‘Jersey Shore’ Star Sorrentino to Plead Guilty in Tax Case

TV personality Michael "The Situation" Sorrentino arrives at the 53rd annual Grammy Awards in Los Angeles, California, U.S. on February 13, 2011. REUTERS/Danny Moloshok

By Jonathan Stempel

Former reality TV celebrity Michael “The Situation” Sorrentino is expected to plead guilty in a tax evasion case where U.S. prosecutors accused him and his brother of hiding millions of dollars he made while starring in the MTV series “Jersey Shore

In a letter dated Wednesday, prosecutors said Sorrentino and his brother Marc “have agreed to plead guilty,” and will enter their pleas on the morning of Jan. 19 before U.S. District Judge Susan Wigenton in Newark, New Jersey.

The pleas avert a trial scheduled to begin on Feb. 8.

Both brothers faced nine criminal charges, including alleged conspiracy to defraud the United States. It was not immediately clear which charges they will plead guilty to.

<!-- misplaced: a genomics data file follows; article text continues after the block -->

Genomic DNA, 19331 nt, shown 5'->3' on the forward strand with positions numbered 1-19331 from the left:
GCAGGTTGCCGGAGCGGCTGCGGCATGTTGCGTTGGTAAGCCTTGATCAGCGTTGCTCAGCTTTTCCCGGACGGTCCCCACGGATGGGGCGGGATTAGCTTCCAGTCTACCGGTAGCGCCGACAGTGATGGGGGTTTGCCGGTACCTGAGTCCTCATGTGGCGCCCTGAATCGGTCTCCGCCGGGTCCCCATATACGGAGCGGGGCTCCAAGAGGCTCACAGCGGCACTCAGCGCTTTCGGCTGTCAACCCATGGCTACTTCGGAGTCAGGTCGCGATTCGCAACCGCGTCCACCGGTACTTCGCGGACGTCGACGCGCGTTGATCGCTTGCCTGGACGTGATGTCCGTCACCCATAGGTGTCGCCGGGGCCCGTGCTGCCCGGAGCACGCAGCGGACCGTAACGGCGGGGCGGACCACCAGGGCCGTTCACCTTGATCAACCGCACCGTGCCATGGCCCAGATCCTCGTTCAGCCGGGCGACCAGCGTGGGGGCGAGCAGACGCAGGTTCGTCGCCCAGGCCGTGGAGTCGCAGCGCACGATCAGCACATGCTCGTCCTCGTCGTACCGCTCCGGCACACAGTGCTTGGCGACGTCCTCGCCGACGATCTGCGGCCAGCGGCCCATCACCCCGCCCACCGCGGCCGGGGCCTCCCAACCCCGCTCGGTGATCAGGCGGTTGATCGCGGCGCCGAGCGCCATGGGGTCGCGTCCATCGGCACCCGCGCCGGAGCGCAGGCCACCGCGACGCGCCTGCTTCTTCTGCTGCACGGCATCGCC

Henry Klingeman, a lawyer for Michael Sorrentino, confirmed the hearing schedule but declined further comment. Michael D’Alessio, a lawyer for Marc Sorrentino, did not immediately respond to requests for comment. A spokesman for Interim U.S. Attorney Craig Carpenito in New Jersey declined to comment.

Jersey Shore” ran from 2009 to 2012, and featured young Italian-Americans partying, tanning and complaining about their jobs at a beachfront T-shirt stand.


Michael Sorrentino, now 35, popularized the phrase “gym, tan, laundry” to describe the pre-party routine of cast members

Prosecutors accused the Sorrentinos of trying to avoid taxes on $8.9 million of Michael Sorrentino’s income from 2010 to 2012, including by trying to label purchases of clothes, vehicles other personal items as business expenses.

Michael Sorrentino also faced charges including filing a false return for his company Situation Nation Inc, and having, on several days, made multiple cash deposits of less than $10,000 in different bank accounts to avoid federal reporting requirements.



The brothers’ accountant, Gregg Mark, pleaded guilty in December 2015 to filing fraudulent tax returns on their behalf. Mark has yet to be sentenced, his lawyer Jack Arseneault said in an email.

Michael Sorrentino faces a maximum 10 years in prison on two counts related to the bank deposits, and five years for alleged tax evasion. Marc Sorrentino faces up to 20 years in prison on a grand jury obstruction charge.

The case is U.S. v. Sorrentino et al, U.S. District Court, District of New Jersey, No. 14-cr-00558.


(Reporting by Jonathan Stempel in New York; Editing by Bernadette Baum)